Taxpayer billions for high-speed rail? First, what happened with low-speed rail? Here’s Robert Samuelson:
In 1970, when Congress created Amtrak to preserve intercity passenger trains, the idea was that the system would become profitable and self-sustaining after an initial infusion of federal money. This never happened. Amtrak has already swallowed $35 billion in subsidies, and they're increasing by more than $1 billion annually.
Despite the subsidies, Amtrak does not provide low-cost transportation. Longtime critic Randal O'Toole of the Cato Institute recently planned a trip from
Washingtonto . Noting that fares on Amtrak's high-speed Acela start at $139 one-way, he decided to take a private bus service. The roundtrip fare: $21.50. Nor does Amtrak do much to relieve congestion, cut oil use, reduce pollution or eliminate greenhouse gases. Its traffic volumes are simply too small to matter. New York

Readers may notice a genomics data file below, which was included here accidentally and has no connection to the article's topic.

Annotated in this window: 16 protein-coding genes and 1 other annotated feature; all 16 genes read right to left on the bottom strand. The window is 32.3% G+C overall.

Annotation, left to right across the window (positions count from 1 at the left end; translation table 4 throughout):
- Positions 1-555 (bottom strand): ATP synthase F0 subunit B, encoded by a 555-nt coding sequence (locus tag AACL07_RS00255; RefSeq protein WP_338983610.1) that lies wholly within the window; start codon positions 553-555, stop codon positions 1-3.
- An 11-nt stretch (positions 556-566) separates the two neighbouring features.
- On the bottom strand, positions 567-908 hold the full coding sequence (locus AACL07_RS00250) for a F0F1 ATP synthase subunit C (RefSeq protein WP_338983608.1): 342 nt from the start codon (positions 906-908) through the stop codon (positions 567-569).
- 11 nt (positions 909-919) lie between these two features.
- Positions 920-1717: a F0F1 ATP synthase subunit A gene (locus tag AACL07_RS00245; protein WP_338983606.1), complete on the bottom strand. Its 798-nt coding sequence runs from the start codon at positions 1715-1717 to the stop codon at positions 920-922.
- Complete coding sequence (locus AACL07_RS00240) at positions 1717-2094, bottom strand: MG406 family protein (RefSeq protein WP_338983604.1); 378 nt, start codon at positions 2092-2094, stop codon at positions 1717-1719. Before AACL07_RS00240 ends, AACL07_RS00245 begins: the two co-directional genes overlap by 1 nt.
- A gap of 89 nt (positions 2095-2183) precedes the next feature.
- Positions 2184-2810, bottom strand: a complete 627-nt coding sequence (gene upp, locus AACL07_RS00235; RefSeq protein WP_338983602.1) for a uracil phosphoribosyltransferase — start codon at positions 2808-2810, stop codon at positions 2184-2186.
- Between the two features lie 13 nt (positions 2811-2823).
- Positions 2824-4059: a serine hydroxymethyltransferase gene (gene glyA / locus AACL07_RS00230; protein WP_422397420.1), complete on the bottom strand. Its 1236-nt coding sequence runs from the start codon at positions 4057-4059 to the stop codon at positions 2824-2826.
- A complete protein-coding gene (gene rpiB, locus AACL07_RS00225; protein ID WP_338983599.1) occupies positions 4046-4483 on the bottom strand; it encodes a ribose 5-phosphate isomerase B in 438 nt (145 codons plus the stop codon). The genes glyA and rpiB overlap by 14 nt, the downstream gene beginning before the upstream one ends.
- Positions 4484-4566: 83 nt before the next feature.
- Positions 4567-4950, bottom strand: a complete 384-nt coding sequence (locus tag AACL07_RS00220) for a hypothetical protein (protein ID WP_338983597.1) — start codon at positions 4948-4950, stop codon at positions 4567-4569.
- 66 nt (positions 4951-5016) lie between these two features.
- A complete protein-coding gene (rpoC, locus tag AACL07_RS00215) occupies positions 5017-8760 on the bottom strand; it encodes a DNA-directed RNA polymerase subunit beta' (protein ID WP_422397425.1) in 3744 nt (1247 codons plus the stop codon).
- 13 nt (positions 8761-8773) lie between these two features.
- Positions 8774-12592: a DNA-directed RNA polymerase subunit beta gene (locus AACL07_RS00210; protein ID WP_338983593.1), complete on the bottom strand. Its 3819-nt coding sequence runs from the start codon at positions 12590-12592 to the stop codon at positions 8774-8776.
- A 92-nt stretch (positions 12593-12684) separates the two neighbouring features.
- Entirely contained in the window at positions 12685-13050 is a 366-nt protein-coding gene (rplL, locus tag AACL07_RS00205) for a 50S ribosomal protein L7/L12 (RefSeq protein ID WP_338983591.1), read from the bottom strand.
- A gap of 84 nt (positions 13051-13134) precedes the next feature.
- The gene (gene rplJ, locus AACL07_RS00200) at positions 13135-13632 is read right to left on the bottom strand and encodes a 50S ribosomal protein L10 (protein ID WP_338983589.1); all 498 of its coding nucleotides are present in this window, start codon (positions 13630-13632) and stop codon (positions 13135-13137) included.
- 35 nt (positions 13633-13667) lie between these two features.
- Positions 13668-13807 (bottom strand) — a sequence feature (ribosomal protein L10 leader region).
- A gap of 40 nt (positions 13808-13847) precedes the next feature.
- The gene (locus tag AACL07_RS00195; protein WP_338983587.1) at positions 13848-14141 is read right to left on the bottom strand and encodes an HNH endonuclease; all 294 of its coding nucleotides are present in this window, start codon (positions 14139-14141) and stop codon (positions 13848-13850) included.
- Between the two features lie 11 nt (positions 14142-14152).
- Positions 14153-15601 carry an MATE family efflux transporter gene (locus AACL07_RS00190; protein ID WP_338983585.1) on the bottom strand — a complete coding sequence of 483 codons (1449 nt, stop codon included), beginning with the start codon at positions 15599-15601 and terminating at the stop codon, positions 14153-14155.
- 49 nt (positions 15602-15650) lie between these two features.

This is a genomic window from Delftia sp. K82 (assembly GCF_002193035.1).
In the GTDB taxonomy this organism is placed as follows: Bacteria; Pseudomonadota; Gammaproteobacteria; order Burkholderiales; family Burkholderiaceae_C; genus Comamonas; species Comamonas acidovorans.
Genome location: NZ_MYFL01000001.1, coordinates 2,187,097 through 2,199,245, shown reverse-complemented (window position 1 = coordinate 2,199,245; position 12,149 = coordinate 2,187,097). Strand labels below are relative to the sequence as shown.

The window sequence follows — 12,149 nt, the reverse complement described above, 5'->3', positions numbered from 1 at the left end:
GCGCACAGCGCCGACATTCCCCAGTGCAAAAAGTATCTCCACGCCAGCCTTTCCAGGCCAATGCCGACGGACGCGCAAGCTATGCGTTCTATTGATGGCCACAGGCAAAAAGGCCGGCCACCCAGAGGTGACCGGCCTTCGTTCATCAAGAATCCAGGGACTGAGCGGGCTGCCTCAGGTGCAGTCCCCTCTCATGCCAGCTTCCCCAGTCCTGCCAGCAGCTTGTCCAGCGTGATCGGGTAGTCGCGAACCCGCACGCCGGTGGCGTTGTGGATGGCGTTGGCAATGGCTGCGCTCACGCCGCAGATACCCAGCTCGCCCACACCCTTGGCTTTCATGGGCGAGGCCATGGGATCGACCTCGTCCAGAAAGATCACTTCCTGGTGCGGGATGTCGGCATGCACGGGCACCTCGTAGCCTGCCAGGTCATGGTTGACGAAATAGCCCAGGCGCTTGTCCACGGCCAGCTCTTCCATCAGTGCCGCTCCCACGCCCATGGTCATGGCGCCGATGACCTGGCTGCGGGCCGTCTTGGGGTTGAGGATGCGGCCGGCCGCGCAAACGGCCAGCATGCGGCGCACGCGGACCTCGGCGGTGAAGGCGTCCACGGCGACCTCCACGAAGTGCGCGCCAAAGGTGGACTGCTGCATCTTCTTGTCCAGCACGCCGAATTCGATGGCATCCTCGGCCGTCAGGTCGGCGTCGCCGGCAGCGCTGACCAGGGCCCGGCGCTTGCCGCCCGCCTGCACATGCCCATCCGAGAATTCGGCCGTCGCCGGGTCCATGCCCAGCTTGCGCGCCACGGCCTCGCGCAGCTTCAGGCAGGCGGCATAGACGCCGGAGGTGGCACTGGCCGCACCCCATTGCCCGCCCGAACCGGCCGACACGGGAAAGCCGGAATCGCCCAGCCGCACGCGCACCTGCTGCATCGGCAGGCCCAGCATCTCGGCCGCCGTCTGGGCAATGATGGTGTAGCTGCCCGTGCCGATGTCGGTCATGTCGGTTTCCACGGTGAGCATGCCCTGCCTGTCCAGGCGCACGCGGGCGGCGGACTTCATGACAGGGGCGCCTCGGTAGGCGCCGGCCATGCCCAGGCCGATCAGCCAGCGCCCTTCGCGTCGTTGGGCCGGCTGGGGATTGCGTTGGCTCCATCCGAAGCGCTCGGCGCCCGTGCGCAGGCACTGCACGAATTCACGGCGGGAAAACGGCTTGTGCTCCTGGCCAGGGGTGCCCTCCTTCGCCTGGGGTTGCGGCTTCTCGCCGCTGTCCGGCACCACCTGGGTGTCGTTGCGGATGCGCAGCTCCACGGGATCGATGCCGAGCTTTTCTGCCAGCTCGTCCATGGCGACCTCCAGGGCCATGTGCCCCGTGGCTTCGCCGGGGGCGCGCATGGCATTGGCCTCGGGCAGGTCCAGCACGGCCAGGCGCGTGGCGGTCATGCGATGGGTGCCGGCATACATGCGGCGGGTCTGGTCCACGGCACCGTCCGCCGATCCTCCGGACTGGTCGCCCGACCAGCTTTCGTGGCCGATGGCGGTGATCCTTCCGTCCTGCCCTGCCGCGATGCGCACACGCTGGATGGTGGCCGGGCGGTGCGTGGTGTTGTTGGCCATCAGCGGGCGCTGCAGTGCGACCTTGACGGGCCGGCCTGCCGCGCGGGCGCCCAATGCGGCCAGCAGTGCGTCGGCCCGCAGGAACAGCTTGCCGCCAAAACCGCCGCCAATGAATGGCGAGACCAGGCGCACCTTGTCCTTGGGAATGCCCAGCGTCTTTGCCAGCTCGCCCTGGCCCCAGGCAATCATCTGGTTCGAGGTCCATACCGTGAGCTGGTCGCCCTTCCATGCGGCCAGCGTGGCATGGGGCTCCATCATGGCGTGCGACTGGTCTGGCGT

Consider. In 2010, Amtrak carried 29.1 million passengers for the entire year. That's about one-twenty-fifth of annual air travel (2010 estimate: 725 million passengers). It's also roughly a quarter of daily automobile commuters (124 million in 2008). Measured by passenger-miles traveled, Amtrak represents one-tenth of 1 percent of the national total. … Even if ridership increased fifteen-fold over Amtrak levels, the effects on congestion, national fuel consumption and emissions would still be trivial.
(See “The Enemies of Good Government,” Real Clear Politics, February 14, 2011.)